The left also has a disturbing history of attempting to use psychology to smear its opponents on the right.  A notorious example is the 1950 publication of The Authoritarian Personality, which essentially attempted to demonstrate that everyone who isn’t a leftist is an incipient fascist.  The first author of The Authoritarian Personality was Theodor Adorno, who wasn’t a trained mental health professional or psychometrician.  He was a philosopher and a composer who was perhaps best known as a music critic before the publication of The Authoritarian Personality.  Notably, Adorno was a member of the Frankfurt School, which arguably brought us the phenomenon of Cultural Marxism.  The publication of The Authoritarian Personality is perhaps ground zero in its genesis.

So again, while both sides can and do call the other side crazy, because of the nature of the mental health professions and the existence of a hostile media willing to amplify the left’s narrative, dueling charges of crazy are a numbers game that it would be unwise for the right to play.  The right, and civil discourse, for that matter, would be better served by a renewed respect for the wisdom of the Goldwater Rule and holding leftist mental health professionals accountable to it.

In 1964, Fact Magazine produced a special issue entitled “The Unconscious of a Conservative: A Special Issue on the Mind of Barry Goldwater,” specifically addressing the mental health of then-Republican presidential candidate Sen. Barry Goldwater.  As would be expected, the magazine did not pronounce Goldwater with a clean bill of mental health.  Rather, it essentially pronounced him unfit for office and speculated into the inner workings of his mind.  Goldwater sued the editor of the magazine for libel and was awarded $75,000.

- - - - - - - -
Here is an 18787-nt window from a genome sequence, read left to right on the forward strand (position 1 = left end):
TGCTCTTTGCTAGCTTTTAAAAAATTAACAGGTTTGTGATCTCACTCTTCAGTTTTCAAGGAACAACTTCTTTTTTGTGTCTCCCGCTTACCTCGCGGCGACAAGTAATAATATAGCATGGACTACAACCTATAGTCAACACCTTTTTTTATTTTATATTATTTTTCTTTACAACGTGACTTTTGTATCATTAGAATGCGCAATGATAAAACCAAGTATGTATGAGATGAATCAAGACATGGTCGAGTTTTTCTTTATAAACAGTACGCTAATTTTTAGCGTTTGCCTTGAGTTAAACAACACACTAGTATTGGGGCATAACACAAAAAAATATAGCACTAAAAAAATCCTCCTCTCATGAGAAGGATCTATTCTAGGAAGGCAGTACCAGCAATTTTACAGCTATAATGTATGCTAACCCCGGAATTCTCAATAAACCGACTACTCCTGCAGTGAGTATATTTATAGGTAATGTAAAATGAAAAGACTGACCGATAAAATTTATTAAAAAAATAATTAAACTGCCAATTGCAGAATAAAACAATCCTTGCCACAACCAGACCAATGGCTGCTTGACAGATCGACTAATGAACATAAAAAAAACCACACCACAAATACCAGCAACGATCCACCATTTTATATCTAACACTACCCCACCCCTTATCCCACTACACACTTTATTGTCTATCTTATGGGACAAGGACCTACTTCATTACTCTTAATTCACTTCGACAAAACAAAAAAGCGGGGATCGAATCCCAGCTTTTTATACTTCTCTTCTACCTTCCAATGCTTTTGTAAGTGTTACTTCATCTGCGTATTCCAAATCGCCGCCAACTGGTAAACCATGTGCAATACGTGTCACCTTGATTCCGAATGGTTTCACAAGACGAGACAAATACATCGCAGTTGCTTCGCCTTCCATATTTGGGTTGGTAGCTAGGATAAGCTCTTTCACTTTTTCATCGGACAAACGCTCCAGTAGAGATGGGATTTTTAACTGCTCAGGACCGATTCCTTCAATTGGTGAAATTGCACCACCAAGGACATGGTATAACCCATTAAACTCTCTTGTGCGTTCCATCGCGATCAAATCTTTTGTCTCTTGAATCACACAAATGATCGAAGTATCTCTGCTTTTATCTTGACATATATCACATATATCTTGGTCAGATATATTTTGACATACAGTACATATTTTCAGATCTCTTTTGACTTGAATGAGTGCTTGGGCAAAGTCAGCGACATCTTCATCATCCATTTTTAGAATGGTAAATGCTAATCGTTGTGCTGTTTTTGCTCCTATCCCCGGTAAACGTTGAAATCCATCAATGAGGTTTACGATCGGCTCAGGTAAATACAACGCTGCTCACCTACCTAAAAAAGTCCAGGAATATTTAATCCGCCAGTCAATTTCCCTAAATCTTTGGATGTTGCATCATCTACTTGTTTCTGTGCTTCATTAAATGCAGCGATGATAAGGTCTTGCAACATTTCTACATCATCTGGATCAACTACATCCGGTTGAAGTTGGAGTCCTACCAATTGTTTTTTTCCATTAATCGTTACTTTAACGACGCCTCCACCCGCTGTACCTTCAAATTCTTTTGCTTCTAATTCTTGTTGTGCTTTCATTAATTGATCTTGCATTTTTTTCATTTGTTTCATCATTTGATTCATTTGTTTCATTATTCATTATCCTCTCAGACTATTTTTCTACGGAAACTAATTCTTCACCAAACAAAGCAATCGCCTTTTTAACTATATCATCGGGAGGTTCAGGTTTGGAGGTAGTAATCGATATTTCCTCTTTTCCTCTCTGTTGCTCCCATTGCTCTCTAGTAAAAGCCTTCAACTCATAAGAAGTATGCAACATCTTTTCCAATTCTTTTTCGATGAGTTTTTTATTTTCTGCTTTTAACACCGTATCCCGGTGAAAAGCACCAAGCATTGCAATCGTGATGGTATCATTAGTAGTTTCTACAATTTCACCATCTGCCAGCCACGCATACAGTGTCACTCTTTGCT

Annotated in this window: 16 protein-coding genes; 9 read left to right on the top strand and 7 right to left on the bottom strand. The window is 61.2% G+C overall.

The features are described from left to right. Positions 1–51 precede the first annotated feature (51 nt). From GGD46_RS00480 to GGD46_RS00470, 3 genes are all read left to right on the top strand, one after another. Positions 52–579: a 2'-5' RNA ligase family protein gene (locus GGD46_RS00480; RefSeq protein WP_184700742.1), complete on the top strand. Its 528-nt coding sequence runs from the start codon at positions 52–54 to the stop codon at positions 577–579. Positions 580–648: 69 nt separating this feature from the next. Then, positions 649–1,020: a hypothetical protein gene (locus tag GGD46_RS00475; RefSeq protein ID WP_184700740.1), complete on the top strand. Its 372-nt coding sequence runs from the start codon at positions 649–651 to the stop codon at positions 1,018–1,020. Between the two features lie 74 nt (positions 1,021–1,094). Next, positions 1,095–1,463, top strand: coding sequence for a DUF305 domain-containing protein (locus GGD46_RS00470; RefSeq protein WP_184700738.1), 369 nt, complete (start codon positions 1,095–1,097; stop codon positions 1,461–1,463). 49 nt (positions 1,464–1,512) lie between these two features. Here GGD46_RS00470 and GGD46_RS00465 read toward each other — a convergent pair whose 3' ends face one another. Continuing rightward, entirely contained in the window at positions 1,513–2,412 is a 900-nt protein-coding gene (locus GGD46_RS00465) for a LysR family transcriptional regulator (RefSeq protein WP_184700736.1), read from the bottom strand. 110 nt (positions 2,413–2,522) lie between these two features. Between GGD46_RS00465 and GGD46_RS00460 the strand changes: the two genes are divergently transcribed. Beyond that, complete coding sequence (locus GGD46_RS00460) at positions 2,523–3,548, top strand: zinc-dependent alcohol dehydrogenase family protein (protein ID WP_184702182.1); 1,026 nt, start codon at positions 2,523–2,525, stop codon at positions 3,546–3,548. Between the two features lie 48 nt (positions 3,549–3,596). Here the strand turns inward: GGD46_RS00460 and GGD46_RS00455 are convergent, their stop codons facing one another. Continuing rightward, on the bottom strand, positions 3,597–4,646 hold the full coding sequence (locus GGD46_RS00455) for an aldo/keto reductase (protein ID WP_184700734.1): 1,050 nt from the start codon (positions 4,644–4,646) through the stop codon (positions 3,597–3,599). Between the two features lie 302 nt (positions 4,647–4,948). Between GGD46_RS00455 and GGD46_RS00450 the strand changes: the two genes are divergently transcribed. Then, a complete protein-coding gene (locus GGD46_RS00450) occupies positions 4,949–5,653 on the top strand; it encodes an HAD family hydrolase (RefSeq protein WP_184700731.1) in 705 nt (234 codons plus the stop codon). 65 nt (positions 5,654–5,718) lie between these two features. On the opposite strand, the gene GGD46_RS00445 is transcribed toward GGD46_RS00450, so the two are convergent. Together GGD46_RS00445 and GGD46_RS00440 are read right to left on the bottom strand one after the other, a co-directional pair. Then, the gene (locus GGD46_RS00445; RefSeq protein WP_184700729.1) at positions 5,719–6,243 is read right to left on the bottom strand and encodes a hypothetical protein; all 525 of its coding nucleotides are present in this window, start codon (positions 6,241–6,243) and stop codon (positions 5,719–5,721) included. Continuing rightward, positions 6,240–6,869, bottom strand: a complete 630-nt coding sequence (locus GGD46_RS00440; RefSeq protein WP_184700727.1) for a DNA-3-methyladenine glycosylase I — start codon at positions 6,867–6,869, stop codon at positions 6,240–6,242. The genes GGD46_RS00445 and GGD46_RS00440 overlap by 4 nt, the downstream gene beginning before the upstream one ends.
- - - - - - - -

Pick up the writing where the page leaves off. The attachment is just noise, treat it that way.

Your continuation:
In response to this incident, in 1973, the American Psychiatric Association (APA) produced a code of ethics specifically applicable to psychiatrists that contained a provision that is now widely known as the Goldwater Rule.  This rule states that it is unethical for a psychiatrist to speculate about the mental health of a public figure unless the psychiatrist has examined the public figure personally and has permission from the public figure to share his opinions.  The rule reads:

On occasion psychiatrists are asked for an opinion about an individual who is in the light of public attention or who has disclosed information about himself/herself through public media. In such circumstances, a psychiatrist may share with the public his or her expertise about psychiatric issues in general. However, it is unethical for a psychiatrist to offer a professional opinion unless he or she has conducted an examination and has been granted proper authorization for such a statement.

This rule remains in effect today.

The rule technically applies only to psychiatrists who are members of the APA, but by convention it has applied to all psychiatrists and to mental health professionals in general.  While not formally codified, the general sentiment also conventionally applies to all physicians and health care professionals in general with regard to all medical conditions, not just mental health conditions, although mental health conditions are often understandably more sensitive.